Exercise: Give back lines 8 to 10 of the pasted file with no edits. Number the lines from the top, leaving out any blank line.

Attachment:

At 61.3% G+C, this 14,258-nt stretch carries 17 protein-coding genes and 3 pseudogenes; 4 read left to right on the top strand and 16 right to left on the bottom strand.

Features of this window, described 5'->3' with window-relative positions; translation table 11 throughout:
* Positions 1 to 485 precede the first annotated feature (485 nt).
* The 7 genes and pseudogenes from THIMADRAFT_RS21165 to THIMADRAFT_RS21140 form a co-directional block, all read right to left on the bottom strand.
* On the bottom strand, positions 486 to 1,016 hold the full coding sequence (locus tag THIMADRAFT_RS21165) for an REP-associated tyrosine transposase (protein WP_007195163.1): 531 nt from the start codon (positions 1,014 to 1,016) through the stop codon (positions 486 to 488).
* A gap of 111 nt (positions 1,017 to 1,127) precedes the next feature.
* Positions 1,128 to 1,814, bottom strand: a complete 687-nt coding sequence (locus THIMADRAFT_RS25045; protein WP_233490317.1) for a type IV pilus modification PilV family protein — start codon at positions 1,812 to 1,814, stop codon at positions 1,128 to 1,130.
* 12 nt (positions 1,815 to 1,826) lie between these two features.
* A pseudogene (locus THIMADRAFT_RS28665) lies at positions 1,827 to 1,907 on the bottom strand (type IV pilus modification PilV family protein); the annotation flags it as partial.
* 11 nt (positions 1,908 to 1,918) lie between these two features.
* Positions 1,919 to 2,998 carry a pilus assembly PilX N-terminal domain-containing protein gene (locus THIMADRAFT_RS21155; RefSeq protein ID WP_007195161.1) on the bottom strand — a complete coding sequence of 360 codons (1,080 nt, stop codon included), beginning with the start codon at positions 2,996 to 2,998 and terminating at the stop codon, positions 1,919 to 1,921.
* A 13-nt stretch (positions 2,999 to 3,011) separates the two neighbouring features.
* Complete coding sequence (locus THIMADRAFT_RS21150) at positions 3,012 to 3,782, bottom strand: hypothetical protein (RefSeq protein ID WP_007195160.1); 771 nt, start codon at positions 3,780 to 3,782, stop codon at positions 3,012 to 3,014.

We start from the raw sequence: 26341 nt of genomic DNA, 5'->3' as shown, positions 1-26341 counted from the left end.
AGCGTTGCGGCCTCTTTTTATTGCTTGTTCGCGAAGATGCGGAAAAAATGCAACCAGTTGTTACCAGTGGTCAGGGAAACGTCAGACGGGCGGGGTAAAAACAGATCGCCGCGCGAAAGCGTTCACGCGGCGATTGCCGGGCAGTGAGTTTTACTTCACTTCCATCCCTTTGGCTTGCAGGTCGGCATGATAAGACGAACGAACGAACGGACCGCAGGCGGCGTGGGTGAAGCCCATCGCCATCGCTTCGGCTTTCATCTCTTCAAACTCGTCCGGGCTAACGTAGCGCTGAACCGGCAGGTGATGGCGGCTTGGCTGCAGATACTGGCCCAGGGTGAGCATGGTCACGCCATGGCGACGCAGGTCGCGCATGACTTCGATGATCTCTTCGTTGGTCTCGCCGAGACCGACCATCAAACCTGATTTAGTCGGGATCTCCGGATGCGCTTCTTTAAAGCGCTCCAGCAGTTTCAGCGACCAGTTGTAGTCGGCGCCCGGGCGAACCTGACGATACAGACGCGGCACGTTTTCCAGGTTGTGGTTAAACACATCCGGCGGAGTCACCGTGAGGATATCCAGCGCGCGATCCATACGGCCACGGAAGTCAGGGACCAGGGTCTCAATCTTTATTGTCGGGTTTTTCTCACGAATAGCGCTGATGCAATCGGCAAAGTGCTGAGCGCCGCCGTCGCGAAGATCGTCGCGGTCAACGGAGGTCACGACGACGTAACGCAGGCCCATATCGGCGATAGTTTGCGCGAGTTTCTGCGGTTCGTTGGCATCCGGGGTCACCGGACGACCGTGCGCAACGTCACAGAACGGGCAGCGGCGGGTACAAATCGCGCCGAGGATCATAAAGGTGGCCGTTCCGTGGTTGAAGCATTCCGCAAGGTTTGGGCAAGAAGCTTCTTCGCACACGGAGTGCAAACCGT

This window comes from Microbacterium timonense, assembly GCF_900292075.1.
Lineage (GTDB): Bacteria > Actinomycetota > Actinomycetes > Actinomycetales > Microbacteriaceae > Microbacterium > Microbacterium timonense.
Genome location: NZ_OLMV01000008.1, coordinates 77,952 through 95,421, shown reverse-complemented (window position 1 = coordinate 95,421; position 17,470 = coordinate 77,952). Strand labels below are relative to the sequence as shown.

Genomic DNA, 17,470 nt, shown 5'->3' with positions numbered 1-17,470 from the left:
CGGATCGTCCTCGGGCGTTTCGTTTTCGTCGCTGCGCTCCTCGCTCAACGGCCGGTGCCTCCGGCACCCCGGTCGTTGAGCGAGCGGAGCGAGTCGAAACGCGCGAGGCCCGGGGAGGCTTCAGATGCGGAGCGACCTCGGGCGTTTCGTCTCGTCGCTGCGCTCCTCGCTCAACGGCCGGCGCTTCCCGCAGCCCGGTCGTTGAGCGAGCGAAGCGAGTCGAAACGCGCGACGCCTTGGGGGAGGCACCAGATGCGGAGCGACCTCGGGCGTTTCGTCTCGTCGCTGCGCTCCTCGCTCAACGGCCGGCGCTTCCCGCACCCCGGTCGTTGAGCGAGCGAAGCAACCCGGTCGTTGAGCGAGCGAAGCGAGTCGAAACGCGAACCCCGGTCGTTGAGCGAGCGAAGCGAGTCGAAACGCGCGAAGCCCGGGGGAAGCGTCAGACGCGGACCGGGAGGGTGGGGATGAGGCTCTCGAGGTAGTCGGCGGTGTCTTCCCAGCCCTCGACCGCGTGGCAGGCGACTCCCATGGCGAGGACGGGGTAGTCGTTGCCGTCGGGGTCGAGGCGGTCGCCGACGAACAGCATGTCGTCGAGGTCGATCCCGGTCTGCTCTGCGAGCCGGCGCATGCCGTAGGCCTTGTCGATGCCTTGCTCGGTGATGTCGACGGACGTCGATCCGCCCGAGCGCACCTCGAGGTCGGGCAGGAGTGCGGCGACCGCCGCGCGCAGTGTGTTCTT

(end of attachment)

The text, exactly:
* 12 nt (positions 1,815 to 1,826) lie between these two features.
* A pseudogene (locus THIMADRAFT_RS28665) lies at positions 1,827 to 1,907 on the bottom strand (type IV pilus modification PilV family protein); the annotation flags it as partial.
* 11 nt (positions 1,908 to 1,918) lie between these two features.